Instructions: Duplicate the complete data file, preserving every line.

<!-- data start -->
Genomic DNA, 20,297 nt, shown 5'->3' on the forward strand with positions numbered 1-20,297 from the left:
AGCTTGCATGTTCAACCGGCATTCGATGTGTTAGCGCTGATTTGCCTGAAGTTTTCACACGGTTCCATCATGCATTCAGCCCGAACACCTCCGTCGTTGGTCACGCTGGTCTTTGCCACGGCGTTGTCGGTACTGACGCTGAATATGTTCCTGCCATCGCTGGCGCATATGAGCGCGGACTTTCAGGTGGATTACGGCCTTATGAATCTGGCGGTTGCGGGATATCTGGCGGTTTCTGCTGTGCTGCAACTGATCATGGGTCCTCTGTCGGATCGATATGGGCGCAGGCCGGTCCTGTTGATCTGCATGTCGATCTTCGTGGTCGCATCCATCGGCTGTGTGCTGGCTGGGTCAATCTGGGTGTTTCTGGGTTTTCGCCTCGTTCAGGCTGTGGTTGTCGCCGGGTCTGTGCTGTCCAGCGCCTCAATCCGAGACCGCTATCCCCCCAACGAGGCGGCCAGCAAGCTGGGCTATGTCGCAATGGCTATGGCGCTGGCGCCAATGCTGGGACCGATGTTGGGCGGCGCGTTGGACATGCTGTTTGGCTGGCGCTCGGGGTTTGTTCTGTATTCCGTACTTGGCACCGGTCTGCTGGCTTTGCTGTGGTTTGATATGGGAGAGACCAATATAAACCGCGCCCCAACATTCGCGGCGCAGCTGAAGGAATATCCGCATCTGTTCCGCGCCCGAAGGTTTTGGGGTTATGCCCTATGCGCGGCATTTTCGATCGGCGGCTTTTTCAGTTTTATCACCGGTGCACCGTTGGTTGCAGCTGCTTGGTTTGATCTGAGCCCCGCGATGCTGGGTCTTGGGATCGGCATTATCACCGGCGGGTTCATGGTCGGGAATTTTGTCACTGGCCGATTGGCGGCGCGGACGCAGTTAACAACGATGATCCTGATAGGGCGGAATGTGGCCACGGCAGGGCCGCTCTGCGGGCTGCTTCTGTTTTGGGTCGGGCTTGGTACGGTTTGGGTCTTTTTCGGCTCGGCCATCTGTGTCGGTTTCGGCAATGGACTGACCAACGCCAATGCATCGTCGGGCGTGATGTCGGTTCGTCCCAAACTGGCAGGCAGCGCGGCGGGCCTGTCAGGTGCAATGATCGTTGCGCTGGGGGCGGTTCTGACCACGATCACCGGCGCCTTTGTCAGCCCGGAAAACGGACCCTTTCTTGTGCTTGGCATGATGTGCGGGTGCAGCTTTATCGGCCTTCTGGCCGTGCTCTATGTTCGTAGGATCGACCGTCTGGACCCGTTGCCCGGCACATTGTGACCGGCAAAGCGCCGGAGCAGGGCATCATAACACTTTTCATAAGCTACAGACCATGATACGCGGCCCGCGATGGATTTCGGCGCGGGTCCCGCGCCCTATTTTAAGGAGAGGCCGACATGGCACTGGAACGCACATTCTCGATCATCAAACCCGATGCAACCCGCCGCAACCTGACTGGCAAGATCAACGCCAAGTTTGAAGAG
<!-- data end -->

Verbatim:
Genomic DNA, 20,297 nt, shown 5'->3' on the forward strand with positions numbered 1-20,297 from the left:
AGCTTGCATGTTCAACCGGCATTCGATGTGTTAGCGCTGATTTGCCTGAAGTTTTCACACGGTTCCATCATGCATTCAGCCCGAACACCTCCGTCGTTGGTCACGCTGGTCTTTGCCACGGCGTTGTCGGTACTGACGCTGAATATGTTCCTGCCATCGCTGGCGCATATGAGCGCGGACTTTCAGGTGGATTACGGCCTTATGAATCTGGCGGTTGCGGGATATCTGGCGGTTTCTGCTGTGCTGCAACTGATCATGGGTCCTCTGTCGGATCGATATGGGCGCAGGCCGGTCCTGTTGATCTGCATGTCGATCTTCGTGGTCGCATCCATCGGCTGTGTGCTGGCTGGGTCAATCTGGGTGTTTCTGGGTTTTCGCCTCGTTCAGGCTGTGGTTGTCGCCGGGTCTGTGCTGTCCAGCGCCTCAATCCGAGACCGCTATCCCCCCAACGAGGCGGCCAGCAAGCTGGGCTATGTCGCAATGGCTATGGCGCTGGCGCCAATGCTGGGACCGATGTTGGGCGGCGCGTTGGACATGCTGTTTGGCTGGCGCTCGGGGTTTGTTCTGTATTCCGTACTTGGCACCGGTCTGCTGGCTTTGCTGTGGTTTGATATGGGAGAGACCAATATAAACCGCGCCCCAACATTCGCGGCGCAGCTGAAGGAATATCCGCATCTGTTCCGCGCCCGAAGGTTTTGGGGTTATGCCCTATGCGCGGCATTTTCGATCGGCGGCTTTTTCAGTTTTATCACCGGTGCACCGTTGGTTGCAGCTGCTTGGTTTGATCTGAGCCCCGCGATGCTGGGTCTTGGGATCGGCATTATCACCGGCGGGTTCATGGTCGGGAATTTTGTCACTGGCCGATTGGCGGCGCGGACGCAGTTAACAACGATGATCCTGATAGGGCGGAATGTGGCCACGGCAGGGCCGCTCTGCGGGCTGCTTCTGTTTTGGGTCGGGCTTGGTACGGTTTGGGTCTTTTTCGGCTCGGCCATCTGTGTCGGTTTCGGCAATGGACTGACCAACGCCAATGCATCGTCGGGCGTGATGTCGGTTCGTCCCAAACTGGCAGGCAGCGCGGCGGGCCTGTCAGGTGCAATGATCGTTGCGCTGGGGGCGGTTCTGACCACGATCACCGGCGCCTTTGTCAGCCCGGAAAACGGACCCTTTCTTGTGCTTGGCATGATGTGCGGGTGCAGCTTTATCGGCCTTCTGGCCGTGCTCTATGTTCGTAGGATCGACCGTCTGGACCCGTTGCCCGGCACATTGTGACCGGCAAAGCGCCGGAGCAGGGCATCATAACACTTTTCATAAGCTACAGACCATGATACGCGGCCCGCGATGGATTTCGGCGCGGGTCCCGCGCCCTATTTTAAGGAGAGGCCGACATGGCACTGGAACGCACATTCTCGATCATCAAACCCGATGCAACCCGCCGCAACCTGACTGGCAAGATCAACGCCAAGTTTGAAGAG